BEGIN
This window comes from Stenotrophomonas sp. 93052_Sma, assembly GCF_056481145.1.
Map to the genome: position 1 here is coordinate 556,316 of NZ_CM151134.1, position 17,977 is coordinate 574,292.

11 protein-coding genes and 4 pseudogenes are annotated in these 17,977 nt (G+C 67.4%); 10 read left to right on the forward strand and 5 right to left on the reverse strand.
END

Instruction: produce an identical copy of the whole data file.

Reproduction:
This window comes from Stenotrophomonas sp. 93052_Sma, assembly GCF_056481145.1.
Map to the genome: position 1 here is coordinate 556,316 of NZ_CM151134.1, position 17,977 is coordinate 574,292.

11 protein-coding genes and 4 pseudogenes are annotated in these 17,977 nt (G+C 67.4%); 10 read left to right on the forward strand and 5 right to left on the reverse strand.